LineVision, Inc., the world’s only provider of non-contact overhead line monitoring solutions announced today that its unique LiDAR-powered V3 monitoring system will be installed across power lines in the greater Sacramento region for the Sacramento Municipal Utility District (SMUD). The pilot project will focus primarily on power lines originating from the Upper American River Project hydropower stations in the Sierra Nevada Mountains near Lake Tahoe, which generates nearly 700MW of clean energy and accounts for nearly 20% of SMUD’s customer demand in an average water year. The pilot project will monitor transmission assets to identify if additional capacity is available during certain times of the year and will allow SMUD to proactively alleviate renewable energy bottle necks...[Read More]

Programmers, lawmakers want AI to eliminate bias, not promote it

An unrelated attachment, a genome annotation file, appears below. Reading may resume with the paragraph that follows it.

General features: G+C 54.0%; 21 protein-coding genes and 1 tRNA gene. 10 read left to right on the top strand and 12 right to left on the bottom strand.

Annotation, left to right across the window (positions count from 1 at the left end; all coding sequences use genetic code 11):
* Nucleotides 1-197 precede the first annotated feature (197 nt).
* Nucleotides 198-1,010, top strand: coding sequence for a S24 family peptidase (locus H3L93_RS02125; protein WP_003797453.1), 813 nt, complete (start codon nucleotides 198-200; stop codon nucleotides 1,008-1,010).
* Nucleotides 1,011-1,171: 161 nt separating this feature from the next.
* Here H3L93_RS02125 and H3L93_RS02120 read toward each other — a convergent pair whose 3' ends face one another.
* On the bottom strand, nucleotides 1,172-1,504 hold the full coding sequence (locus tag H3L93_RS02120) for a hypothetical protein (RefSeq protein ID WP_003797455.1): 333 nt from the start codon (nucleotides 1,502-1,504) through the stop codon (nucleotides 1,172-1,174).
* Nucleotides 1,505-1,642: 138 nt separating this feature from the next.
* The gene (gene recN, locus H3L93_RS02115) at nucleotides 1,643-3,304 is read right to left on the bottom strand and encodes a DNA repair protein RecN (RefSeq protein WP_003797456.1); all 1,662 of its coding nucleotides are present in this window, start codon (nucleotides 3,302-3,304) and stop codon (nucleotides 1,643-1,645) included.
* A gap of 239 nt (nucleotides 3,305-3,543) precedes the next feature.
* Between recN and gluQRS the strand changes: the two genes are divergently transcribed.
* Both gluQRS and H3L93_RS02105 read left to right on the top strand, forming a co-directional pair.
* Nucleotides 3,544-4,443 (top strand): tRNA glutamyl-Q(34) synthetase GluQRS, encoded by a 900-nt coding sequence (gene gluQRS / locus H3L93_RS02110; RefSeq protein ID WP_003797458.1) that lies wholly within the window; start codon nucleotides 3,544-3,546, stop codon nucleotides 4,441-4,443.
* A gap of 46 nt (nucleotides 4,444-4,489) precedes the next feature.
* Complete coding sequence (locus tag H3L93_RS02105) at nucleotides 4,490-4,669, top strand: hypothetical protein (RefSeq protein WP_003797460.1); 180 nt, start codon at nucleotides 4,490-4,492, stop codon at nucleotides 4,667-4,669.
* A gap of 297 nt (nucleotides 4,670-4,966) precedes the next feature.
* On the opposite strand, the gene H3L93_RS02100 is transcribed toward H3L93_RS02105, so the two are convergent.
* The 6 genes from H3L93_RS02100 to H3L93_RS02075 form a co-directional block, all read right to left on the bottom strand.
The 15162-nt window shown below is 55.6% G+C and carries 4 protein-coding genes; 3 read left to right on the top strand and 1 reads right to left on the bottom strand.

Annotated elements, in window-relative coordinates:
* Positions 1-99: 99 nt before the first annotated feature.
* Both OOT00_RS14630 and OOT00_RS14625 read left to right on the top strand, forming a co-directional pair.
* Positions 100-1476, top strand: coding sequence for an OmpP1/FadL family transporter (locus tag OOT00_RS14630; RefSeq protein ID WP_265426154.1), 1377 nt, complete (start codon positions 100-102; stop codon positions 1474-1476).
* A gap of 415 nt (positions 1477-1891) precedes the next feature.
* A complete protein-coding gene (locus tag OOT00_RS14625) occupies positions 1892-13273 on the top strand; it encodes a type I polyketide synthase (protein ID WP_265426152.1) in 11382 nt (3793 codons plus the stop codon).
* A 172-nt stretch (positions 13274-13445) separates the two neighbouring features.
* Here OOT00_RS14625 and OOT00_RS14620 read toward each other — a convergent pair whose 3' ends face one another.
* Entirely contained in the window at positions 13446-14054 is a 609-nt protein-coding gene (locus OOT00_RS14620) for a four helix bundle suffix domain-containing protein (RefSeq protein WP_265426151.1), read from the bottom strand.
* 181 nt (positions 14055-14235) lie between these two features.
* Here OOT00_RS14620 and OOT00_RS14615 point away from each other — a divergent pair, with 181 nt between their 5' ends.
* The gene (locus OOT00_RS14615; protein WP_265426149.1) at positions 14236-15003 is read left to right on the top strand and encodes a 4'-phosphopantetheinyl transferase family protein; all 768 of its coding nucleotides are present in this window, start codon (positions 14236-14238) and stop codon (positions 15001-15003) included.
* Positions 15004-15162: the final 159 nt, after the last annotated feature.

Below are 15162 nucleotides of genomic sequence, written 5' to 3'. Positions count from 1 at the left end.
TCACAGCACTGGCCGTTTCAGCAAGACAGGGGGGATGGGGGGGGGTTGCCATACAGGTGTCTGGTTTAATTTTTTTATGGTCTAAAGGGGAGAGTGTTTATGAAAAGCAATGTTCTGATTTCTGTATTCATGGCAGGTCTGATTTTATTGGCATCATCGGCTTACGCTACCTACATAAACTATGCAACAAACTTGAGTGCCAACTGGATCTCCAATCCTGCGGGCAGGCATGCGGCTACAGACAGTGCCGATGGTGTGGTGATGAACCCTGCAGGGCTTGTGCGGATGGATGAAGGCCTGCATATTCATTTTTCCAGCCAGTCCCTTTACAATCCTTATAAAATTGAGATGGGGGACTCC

When software engineer Bejoy Narayana was developing Bob.ai, an application to help automate Dallas-Fort Worth’s Section 8 voucher program, he stopped and asked himself, ‘‘Could this system be used to help some people more than others?” Bob.ai uses artificial intelligence, known as AI, and automation to help voucher holders find rental units, property owners complete contracting and housing authorities conduct inspections. The software and mobile app were released in 2018 in partnership with the Dallas Housing Authority, which gave Narayana access to data from some 16,000 Section 8 voucher holders. keep reading this article at gcn.com

Grape-Picking Robots Can Help Replace Manual Labor On Vineyards, UC Davis Research Shows

SACRAMENTO (CBS13) – Grapes are California’s third-largest crop, valued at nearly $6 billion a year. There’s growing concern this season that there may not be enough people to work in the fields, but those workers may not be needed much longer. New research at UC Davis is showing robots can help replace manual laborers and even change the way wine tastes. California’s wine industry is threatened by pests, drought, and wildfires, but now a lack of labor is creating another worry for farmers. Keep reading this article at gooddaysacramento.cbslocal.com.